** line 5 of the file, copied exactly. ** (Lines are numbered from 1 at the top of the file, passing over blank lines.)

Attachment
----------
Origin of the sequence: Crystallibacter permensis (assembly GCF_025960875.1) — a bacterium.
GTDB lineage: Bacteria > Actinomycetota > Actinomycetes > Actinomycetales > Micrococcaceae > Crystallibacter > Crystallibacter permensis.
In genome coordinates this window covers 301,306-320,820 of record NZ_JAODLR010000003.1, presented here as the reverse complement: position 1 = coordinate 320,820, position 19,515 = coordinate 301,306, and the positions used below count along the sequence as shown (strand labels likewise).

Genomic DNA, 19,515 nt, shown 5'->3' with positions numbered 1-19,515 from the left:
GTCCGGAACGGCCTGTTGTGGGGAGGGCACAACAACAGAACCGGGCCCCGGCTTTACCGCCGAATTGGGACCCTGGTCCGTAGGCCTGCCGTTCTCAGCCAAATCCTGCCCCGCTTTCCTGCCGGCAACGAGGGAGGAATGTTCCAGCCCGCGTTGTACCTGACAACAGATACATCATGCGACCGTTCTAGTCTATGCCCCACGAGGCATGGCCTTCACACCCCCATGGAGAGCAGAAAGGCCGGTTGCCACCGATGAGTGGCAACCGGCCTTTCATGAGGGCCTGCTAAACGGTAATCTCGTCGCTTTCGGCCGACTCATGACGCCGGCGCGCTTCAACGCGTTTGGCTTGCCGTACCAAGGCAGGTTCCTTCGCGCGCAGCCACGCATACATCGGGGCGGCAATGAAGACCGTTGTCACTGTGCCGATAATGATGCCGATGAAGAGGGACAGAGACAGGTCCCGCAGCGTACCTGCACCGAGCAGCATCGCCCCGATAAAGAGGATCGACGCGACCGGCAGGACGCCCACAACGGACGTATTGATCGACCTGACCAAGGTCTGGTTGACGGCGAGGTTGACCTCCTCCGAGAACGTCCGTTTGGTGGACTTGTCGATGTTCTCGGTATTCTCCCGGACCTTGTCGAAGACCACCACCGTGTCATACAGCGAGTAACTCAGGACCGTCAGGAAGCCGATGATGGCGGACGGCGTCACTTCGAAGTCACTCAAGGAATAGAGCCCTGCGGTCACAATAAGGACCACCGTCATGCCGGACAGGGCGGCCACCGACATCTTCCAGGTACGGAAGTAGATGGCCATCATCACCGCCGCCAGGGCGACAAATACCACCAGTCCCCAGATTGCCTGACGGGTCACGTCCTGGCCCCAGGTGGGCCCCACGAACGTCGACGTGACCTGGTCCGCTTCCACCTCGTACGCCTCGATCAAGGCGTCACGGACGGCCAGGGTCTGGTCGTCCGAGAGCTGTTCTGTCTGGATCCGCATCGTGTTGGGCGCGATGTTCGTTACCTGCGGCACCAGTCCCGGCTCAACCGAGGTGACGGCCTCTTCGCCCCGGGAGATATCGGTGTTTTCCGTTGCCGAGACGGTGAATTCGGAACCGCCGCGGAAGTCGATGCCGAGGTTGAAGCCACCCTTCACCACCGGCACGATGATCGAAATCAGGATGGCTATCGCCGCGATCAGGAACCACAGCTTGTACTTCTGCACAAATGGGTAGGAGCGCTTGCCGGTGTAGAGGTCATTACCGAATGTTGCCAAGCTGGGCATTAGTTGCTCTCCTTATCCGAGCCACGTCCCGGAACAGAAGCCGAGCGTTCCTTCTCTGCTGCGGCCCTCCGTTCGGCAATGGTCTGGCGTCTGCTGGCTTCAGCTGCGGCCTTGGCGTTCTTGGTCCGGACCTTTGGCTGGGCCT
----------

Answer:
GTCCGGAACGGCCTGTTGTGGGGAGGGCACAACAACAGAACCGGGCCCCGGCTTTACCGCCGAATTGGGACCCTGGTCCGTAGGCCTGCCGTTCTCAGCCAAATCCTGCCCCGCTTTCCTGCCGGCAACGAGGGAGGAATGTTCCAGCCCGCGTTGTACCTGACAACAGATACATCATGCGACCGTTCTAGTCTATGCCCCACGAGGCATGGCCTTCACACCCCCATGGAGAGCAGAAAGGCCGGTTGCCACCGATGAGTGGCAACCGGCCTTTCATGAGGGCCTGCTAAACGGTAATCTCGTCGCTTTCGGCCGACTCATGACGCCGGCGCGCTTCAACGCGTTTGGCTTGCCGTACCAAGGCAGGTTCCTTCGCGCGCAGCCACGCATACATCGGGGCGGCAATGAAGACCGTTGTCACTGTGCCGATAATGATGCCGATGAAGAGGGACAGAGACAGGTCCCGCAGCGTACCTGCACCGAGCAGCATCGCCCCGATAAAGAGGATCGACGCGACCGGCAGGACGCCCACAACGGACGTATTGATCGACCTGACCAAGGTCTGGTTGACGGCGAGGTTGACCTCCTCCGAGAACGTCCGTTTGGTGGACTTGTCGATGTTCTCGGTATTCTCCCGGACCTTGTCGAAGACCACCACCGTGTCATACAGCGAGTAACTCAGGACCGTCAGGAAGCCGATGATGGCGGACGGCGTCACTTCGAAGTCACTCAAGGAATAGAGCCCTGCGGTCACAATAAGGACCACCGTCATGCCGGACAGGGCGGCCACCGACATCTTCCAGGTACGGAAGTAGATGGCCATCATCACCGCCGCCAGGGCGACAAATACCACCAGTCCCCAGATTGCCTGACGGGTCACGTCCTGGCCCCAGGTGGGCCCCACGAACGTCGACGTGACCTGGTCCGCTTCCACCTCGTACGCCTCGATCAAGGCGTCACGGACGGCCAGGGTCTGGTCGTCCGAGAGCTGTTCTGTCTGGATCCGCATCGTGTTGGGCGCGATGTTCGTTACCTGCGGCACCAGTCCCGGCTCAACCGAGGTGACGGCCTCTTCGCCCCGGGAGATATCGGTGTTTTCCGTTGCCGAGACGGTGAATTCGGAACCGCCGCGGAAGTCGATGCCGAGGTTGAAGCCACCCTTCACCACCGGCACGATGATCGAAATCAGGATGGCTATCGCCGCGATCAGGAACCACAGCTTGTACTTCTGCACAAATGGGTAGGAGCGCTTGCCGGTGTAGAGGTCATTACCGAATGTTGCCAAGCTGGGCATTAGTTGCTCTCCTTATCCGAGCCACGTCCCGGAACAGAAGCCGAGCGTTCCTTCTCTGCTGCGGCCCTCCGTTCGGCAATGGTCTGGCGTCTGCTGGCTTCAGCTGCGGCCTTGGCGTTCTTGGTCCGGACCTTTGGCTGGGCCT